Richard Harris

Award-winning journalist Richard Harris reports on science and the environment for NPR's newsmagazines, including Morning Edition and All Things Considered.

Harris, who joined NPR in 1986, has traveled to all seven continents for NPR. His reports have originated from Timbuktu, the South Pole, the Galapagos Islands, Beijing during the SARS epidemic, the center of Greenland, the Amazon rain forest, the foot of Mt. Kilimanjaro (for a story about tuberculosis), and Japan to cover the nuclear aftermath of the 2011 tsunami.

In 2010, Harris' reporting revealed that the blown-out BP oil well in the Gulf of Mexico was spewing out far more oil than asserted in the official estimates. That revelation led the federal government to make a more realistic assessment of the extent of the spill.

Harris has covered climate change for decades. He reported from the United Nations climate negotiations, starting with the Earth Summit in Rio de Janeiro in 1992, and including Kyoto in 1997 and Copenhagen in 2009. Harris was a major contributor to NPR's award-winning 2007-2008 "Climate Connections" series.

Over the course of his career, Harris has been the recipient of many prestigious awards. Those include the American Geophysical Union's 2013 Presidential Citation for Science and Society. He shared the 2009 National Academy of Sciences Communication Award and was a finalist again in 2011. In 2002, Harris was elected an honorary member of Sigma Xi, the scientific research society. Harris shared a 1995 Peabody Award for investigative reporting on NPR about the tobacco industry. Since 1988, the American Association for the Advancement of Science has honored Harris three times with its science journalism award.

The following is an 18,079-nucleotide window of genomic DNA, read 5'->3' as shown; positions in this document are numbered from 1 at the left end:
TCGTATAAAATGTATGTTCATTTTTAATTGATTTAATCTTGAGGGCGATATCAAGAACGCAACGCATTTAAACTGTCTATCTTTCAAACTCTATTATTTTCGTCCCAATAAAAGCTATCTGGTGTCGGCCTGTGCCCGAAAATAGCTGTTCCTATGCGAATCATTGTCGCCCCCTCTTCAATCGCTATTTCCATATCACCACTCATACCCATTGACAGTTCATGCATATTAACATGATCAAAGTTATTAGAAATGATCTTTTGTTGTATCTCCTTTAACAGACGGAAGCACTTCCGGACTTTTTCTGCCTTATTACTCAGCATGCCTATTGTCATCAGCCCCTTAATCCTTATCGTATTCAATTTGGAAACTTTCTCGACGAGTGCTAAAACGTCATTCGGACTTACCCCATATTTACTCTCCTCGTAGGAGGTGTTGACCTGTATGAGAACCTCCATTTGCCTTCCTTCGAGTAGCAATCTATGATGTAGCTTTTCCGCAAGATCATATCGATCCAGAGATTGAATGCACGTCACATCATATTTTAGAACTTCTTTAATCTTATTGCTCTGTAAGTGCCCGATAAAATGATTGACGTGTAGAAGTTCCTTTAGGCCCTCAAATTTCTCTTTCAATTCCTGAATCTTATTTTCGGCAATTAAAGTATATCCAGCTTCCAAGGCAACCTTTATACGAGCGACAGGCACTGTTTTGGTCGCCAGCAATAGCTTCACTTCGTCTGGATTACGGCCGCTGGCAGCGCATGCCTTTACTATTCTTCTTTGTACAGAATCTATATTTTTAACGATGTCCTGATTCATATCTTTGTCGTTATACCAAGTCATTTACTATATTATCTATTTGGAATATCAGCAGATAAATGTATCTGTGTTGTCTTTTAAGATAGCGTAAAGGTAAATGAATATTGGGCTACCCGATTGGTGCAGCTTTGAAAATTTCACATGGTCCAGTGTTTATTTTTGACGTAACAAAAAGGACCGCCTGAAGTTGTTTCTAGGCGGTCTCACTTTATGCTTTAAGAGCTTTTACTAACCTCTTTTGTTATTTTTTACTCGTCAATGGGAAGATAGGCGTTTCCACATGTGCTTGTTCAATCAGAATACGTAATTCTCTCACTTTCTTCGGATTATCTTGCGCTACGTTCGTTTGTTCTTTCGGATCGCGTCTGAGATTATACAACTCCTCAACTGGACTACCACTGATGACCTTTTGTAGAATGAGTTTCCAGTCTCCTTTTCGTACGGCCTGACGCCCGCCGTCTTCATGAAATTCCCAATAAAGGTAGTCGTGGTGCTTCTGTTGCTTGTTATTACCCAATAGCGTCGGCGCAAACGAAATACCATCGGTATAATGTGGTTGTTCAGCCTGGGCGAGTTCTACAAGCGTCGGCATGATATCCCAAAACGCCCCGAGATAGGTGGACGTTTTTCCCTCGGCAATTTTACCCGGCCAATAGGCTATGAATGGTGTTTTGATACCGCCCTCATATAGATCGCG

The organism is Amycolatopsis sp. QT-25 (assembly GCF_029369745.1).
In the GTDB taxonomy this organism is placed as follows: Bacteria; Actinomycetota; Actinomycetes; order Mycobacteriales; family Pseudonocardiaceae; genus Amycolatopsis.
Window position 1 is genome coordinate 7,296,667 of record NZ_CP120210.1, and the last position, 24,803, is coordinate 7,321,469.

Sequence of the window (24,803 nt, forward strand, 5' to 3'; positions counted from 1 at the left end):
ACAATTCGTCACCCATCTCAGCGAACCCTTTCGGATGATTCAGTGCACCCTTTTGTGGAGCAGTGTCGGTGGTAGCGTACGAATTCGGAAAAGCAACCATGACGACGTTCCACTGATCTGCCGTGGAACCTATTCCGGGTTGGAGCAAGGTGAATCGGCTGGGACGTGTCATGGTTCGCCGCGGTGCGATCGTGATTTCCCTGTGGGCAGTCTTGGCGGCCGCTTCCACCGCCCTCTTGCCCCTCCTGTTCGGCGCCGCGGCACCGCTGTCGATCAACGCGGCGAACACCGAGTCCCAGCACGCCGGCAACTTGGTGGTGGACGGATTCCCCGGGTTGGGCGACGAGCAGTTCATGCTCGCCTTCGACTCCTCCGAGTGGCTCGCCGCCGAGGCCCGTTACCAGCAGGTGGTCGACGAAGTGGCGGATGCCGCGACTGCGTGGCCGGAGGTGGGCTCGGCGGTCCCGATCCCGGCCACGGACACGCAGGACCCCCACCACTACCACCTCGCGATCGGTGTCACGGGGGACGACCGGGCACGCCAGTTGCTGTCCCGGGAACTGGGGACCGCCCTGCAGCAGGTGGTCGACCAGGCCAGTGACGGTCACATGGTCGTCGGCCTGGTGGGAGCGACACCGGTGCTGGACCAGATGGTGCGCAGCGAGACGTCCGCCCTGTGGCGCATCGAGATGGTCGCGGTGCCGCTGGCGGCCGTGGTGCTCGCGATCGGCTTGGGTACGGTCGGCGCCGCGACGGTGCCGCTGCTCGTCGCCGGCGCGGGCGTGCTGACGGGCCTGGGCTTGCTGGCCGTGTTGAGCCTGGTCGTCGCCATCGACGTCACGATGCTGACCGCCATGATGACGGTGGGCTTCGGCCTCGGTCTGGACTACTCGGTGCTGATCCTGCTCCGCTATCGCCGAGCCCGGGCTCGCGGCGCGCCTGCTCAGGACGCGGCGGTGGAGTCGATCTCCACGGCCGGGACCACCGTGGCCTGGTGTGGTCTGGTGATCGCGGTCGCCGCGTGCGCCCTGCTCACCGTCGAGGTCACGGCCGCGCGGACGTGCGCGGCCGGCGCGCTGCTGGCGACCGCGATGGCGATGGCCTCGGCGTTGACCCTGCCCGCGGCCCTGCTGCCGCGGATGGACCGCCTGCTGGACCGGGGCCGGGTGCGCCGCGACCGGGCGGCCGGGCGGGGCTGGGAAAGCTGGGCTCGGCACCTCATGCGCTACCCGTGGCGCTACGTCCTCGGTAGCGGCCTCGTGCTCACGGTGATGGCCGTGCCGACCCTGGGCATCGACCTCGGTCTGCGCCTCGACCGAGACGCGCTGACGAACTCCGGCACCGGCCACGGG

Before joining NPR, Harris was a science writer for the San Francisco Examiner. From 1981 to 1983, Harris was a staff writer at The Tri-Valley Herald in Livermore, California, covering science, technology, and health issues related to the nuclear weapons lab in Livermore. He started his career as a AAAS Mass Media Science Fellow at the now-defunct Washington (DC) Star.

Harris is co-founder of the Washington, D.C., Area Science Writers Association, and is past president of the National Association of Science Writers. He serves on the board of the Council for the Advancement of Science Writing.

A California native, Harris returned to the University of California-Santa Cruz in 2012, to give a commencement address at Crown College, where he had given a valedictory address at his own graduation. He earned a bachelor's degree at the school in biology, with highest honors.

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3:15am

Tue July 30, 2013
Research News

For Some Mammals It's One Love, But Reasons Still Unclear

Originally published on Tue July 30, 2013 11:11 am

Golden lion tamarins are one species that are largely monogamous.
Felipe Dana AP

Fewer than 10 percent of all mammal species are monogamous. In fact, biologists have long disagreed over why monogamy exists at all. That's the subject of two studies published this week — and they come to different conclusions.

Animals that leave the most offspring win the race to spread their genes and to perpetuate their lineage. So for most mammals, males have a simple strategy: Mate with as many females as possible.

"Monogamy is a problem," says Dieter Lukas, a biologist at Cambridge University. "Why should a male keep to one female?"

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5:48pm

Wed July 24, 2013